Matthew McConaughey is the man. Throughout the past couple of years, he has completely transformed himself into a damn fine American actor: Killer Joe, Magic Mike, Dallas Buyer's Club, The Wolf of Wall Street--his roles in all of these films (however big or small) are memorable and are the work of a person at the top of their game. He's already garnering praise for HBO's new show True Detective and also is starring in one of my most anticipated films of 2014, Christopher Nolan's Interstellar. Mud is no different. Directed by the skilled independent director Jeff Nichols (Shotgun Stories, Take Shelter), Mud is a modern day Mark Twain-esque story about two coming-of-age boys and a strange man on the run (McConaughey), taking place among the swamps of the Mississippi River. It has the essence of a fairy tale: Nichols directs the setting and nature of the area to make it feel almost timeless. But McConaughey's performance is what anchors Mud: it's full of sadness and regret, but also a fierce excitement and hope. Many people didn't like the violent outburst of an ending. But I thought it solidified Mud as an unsettling parable about growing up.

12 Years A Slave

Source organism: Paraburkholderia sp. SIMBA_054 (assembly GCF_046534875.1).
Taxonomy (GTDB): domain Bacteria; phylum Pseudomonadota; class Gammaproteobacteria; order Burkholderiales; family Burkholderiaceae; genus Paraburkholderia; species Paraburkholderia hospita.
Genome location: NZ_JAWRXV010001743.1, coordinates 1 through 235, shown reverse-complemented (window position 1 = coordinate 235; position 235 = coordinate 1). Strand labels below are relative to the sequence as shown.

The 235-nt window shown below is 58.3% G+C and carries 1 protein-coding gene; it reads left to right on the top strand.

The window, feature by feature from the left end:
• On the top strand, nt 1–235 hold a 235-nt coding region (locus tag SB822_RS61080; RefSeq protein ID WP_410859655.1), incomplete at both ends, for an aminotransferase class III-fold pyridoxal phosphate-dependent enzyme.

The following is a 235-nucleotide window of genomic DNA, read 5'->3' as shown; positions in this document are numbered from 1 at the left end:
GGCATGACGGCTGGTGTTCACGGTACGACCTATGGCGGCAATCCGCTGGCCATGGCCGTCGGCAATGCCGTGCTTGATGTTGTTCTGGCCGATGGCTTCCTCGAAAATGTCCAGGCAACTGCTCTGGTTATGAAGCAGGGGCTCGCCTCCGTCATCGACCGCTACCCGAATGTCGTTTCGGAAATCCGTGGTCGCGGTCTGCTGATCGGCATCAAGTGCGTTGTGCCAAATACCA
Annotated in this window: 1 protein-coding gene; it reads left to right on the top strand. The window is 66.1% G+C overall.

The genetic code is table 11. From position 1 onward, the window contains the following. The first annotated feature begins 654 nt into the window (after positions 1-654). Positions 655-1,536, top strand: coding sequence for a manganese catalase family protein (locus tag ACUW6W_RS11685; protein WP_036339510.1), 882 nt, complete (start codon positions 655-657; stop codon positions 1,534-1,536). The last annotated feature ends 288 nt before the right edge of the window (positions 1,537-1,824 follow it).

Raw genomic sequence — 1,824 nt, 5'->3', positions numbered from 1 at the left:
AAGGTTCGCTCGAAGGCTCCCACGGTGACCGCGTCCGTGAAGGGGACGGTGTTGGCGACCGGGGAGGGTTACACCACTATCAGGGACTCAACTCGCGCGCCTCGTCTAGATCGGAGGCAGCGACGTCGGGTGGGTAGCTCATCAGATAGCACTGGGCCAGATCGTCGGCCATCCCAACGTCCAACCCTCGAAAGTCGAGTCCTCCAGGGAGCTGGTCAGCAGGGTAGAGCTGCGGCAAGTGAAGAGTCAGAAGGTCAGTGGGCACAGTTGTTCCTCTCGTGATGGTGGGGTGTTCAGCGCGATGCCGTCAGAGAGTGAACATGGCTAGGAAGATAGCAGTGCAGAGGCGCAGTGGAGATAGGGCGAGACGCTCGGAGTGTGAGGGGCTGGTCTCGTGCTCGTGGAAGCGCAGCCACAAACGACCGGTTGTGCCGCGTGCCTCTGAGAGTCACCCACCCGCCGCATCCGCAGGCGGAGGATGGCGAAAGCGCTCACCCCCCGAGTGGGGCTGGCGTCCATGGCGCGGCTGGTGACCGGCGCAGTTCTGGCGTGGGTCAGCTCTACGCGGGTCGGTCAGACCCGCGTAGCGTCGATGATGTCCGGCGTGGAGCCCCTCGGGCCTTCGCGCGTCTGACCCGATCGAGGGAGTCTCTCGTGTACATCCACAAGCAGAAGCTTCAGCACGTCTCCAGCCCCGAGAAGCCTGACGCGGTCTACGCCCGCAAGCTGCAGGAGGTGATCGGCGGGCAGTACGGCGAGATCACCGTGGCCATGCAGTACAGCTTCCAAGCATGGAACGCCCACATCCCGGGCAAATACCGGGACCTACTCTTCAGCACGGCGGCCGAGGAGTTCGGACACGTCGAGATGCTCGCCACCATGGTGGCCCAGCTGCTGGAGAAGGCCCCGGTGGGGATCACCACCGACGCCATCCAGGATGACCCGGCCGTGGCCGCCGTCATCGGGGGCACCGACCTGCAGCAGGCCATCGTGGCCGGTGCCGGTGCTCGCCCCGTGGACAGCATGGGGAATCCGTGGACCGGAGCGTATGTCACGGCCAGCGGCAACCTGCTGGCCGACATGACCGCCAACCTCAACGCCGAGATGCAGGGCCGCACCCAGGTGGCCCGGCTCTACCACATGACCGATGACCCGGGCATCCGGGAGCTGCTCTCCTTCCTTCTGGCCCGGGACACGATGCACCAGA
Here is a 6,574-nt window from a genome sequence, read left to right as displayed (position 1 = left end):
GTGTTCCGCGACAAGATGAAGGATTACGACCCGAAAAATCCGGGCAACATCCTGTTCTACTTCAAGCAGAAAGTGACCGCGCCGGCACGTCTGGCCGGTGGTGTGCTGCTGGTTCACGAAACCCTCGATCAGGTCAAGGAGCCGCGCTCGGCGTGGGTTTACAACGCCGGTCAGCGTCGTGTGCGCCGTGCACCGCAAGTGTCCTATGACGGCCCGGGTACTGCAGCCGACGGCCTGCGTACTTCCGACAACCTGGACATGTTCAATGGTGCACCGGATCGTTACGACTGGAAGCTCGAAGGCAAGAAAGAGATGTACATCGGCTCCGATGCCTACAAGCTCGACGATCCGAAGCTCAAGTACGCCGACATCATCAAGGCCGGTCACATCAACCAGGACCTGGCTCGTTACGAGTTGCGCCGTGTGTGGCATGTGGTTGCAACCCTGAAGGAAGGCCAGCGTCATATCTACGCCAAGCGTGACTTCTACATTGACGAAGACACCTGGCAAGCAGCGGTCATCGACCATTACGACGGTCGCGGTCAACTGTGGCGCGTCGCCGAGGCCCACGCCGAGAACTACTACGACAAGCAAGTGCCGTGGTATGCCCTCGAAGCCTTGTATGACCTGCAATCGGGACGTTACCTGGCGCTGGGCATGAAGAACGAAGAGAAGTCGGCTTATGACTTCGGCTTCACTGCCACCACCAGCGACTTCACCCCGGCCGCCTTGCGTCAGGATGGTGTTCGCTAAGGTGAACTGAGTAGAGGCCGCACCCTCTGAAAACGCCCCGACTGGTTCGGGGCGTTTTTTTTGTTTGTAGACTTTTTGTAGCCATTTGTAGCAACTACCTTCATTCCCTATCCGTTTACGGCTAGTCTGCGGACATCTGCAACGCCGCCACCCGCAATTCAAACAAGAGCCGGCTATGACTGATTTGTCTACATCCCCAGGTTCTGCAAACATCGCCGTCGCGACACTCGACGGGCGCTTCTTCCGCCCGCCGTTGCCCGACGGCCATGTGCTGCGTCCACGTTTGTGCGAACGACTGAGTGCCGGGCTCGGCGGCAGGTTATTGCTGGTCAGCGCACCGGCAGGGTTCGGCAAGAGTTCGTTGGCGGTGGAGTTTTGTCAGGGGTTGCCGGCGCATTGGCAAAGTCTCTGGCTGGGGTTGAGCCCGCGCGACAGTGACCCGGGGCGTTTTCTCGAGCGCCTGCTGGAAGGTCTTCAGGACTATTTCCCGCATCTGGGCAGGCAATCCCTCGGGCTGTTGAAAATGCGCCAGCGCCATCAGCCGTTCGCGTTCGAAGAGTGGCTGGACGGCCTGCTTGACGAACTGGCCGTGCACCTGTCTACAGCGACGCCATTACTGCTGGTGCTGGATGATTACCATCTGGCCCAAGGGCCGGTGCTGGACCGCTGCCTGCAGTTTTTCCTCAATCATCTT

If you had seen director Steve McQueen's other two films, Hunger and Shame, you'd realize that the man can take on any subject, making it riveting and uncomfortable viewing. American slavery is already an uncomfortable subject, one that hasn't been portrayed that well in cinema (I'm not counting last year's revenge fantasy Django Unchained). Until now: 12 Year's a Slave is necessary viewing, and not just for white liberals who want to suffer in guilt because of their ancestors. For everyone. Some of the film follows a pretty standard path, but a few particulars stand-out: Michael Fassbender's scary portrayal of slave owner Edwin Epps. Can he just be a part of every film from now on? Chiwitel Ejiofor's portrayal of Solomon Northup, a free black man who wakes up in chains after a night of drinking, and realizes the tightrope walk of life and death that he's now living. And two scenes that are incredibly difficult to watch: Solomon hanging from a noose with his tiptoes barely touching the ground and Solomon having to whip another slave to save his own life. McQueen's handling of these scenes transforms them into some of the best of the year.